Matthew 22: 15-21
The enemies of Christ have been unsuccessful in their attempts to arrest Him because He is guilty of nothing. Their hatred for Him runs deep, and so they contrive a scenario hoping to entrap Him with a question about giving Caesar "tribute money" or taxes.
However, Christ discerns their cunning, and astonishes them with how He handles the coin, looking it over, and then asking them a question, "Whose face is on the coin? Whose inscription is this?"
Of course, they must answer "the Emperor's".
The coin was of silver, which was a Roman denarius, the fiscal coin for a day's wage. The coin for Roman currency was of bronze, and the Romans engraved upon this piece inoffensive emblems of grain, and leaves. The silver pieces were engraved with the effigy of the emperor. This was the denarius which was brought to Christ.
Would He fall for their craftiness? Imagine the coin being turned over and over in His hand, and knowing why they want to catch Him with their clever questions.
What would Christ pledge His allegiance to: The Emperor of Rome, or God?
If we are confronted in a similar circumstance, will our allegiance be to the government or to God?
Let's look at what Paul tells us, that there is no authority which is not from God, and those authorities which truly exist have been established by God. Whoever is in opposition to authority is in opposition to God. (Romans 13:1-2)
Above all, we must consider Christ's answer, that He separates the "things of Caesar" from the "things of God". Respect the laws of the land, unless they are in opposition to God's. It is clear from Christ's answer about this "tribute money" that rendering to our government what is due is not in opposition to the law of God.
John Calvin comment:
John Calvin comment:
"Christ’s reply does not leave the matter open, but contains full instruction on the question which had been proposed. It lays down a clear distinction between spiritual and civil government, in order to inform us that outward subjection does not prevent us from having within us a conscience free in the sight of God. For Christ intended to refute the error of those who did not think that they would be the people of God, unless they were free from every yoke of human authority. In like manner, Paul earnestly insists on this point, that they ought not the less to look upon themselves as serving God alone, if they obey human laws, if they pay tribute, and bend the neck to bear other burdens (Romans 13:7).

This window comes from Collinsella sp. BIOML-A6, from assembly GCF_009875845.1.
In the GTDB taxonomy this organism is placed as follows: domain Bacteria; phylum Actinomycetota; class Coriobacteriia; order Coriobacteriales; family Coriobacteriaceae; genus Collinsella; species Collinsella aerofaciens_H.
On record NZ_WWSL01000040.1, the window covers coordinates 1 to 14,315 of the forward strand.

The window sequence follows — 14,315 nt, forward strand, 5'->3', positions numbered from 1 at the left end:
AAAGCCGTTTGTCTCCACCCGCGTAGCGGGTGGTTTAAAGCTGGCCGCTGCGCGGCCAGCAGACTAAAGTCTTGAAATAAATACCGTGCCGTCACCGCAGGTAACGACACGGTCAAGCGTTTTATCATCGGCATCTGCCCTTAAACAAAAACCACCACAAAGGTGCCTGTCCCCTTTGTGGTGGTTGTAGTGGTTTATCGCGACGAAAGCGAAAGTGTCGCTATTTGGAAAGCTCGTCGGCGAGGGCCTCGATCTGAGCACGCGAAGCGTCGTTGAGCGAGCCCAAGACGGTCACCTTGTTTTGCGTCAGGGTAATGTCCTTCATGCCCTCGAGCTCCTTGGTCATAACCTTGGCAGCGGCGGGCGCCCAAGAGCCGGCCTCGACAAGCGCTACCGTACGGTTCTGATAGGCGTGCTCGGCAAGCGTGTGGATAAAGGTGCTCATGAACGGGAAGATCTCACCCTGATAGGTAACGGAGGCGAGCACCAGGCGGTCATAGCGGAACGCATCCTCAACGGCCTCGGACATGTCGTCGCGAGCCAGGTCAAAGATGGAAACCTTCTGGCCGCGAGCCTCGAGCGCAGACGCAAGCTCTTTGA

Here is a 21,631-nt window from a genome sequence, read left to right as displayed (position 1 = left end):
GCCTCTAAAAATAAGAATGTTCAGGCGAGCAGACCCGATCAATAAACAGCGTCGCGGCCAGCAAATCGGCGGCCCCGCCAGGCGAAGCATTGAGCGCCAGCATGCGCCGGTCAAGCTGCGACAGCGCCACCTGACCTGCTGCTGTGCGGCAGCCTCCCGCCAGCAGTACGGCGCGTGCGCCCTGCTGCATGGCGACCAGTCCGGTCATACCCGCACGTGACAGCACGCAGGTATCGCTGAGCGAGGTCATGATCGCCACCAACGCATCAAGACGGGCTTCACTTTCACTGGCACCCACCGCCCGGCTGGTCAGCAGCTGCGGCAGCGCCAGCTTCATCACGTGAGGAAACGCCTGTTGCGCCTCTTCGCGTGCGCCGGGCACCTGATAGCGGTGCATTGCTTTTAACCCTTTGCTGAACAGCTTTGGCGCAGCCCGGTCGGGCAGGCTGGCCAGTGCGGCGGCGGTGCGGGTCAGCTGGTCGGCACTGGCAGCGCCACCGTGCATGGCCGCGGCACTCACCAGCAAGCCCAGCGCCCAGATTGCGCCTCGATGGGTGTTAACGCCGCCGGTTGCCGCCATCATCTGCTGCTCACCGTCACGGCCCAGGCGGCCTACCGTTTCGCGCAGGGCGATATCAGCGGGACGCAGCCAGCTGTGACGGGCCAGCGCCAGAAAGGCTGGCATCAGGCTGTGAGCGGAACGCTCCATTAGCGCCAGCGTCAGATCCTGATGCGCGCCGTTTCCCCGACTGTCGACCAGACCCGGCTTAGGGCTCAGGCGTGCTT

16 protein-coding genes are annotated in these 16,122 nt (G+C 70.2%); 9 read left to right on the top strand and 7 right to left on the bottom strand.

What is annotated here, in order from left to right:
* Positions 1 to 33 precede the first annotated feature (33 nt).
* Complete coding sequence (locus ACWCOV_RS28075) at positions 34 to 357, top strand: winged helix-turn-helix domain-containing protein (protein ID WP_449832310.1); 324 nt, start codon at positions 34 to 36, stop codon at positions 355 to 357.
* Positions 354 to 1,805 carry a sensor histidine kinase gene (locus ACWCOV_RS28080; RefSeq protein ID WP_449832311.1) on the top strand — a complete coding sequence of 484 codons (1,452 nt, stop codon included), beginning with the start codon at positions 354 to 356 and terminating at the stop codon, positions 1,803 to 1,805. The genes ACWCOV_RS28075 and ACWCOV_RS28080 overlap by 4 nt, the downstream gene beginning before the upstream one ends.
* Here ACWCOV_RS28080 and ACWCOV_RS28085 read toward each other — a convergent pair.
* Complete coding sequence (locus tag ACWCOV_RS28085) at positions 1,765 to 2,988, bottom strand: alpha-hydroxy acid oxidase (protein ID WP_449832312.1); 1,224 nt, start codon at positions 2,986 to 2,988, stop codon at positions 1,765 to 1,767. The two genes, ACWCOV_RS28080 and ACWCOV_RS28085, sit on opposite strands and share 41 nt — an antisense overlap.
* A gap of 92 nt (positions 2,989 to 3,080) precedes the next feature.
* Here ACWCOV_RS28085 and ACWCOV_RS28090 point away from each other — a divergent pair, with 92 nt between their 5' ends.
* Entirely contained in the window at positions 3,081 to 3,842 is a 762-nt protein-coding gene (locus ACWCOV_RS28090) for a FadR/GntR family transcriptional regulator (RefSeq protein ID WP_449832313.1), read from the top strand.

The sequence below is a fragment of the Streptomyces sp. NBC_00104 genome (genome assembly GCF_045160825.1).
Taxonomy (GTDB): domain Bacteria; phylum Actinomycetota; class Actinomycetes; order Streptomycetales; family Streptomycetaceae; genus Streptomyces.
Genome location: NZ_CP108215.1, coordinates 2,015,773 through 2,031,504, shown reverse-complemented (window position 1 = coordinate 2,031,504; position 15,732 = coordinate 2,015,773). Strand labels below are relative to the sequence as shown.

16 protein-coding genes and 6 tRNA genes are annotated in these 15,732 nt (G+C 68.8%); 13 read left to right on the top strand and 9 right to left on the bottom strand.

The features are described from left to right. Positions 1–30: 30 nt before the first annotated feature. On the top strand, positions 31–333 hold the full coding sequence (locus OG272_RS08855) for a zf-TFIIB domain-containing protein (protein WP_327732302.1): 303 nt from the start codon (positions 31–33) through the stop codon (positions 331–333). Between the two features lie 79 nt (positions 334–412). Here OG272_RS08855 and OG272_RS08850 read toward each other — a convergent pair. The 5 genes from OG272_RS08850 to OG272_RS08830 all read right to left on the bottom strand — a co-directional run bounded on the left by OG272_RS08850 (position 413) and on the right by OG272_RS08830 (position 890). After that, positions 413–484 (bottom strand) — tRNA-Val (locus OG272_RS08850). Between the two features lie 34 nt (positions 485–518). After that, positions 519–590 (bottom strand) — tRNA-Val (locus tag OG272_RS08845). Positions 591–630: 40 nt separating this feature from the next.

Christ declares that it is no violation of the authority of God, or any injury done to his service, if, in respect of outward government...
We might be apt to think, no doubt, that the distinction does not apply; for, strictly speaking, when we perform our duty towards men, we thereby render obedience to God. But Christ, accommodating his discourse to the common people, reckoned it enough to draw a distinction between the spiritual kingdom of God, on the one hand, and political order and the condition of the present life, on the other. We must therefore attend to this distinction, that, while the Lord wishes to be the only Lawgiver for governing souls, the rule for worshipping Him must not be sought from any other source than from His own word, and that we ought to abide by the only and pure worship which is there enjoined; but that the power of the sword, the laws, and the decisions of tribunals, do not hinder the worship of God from remaining entire amongst us."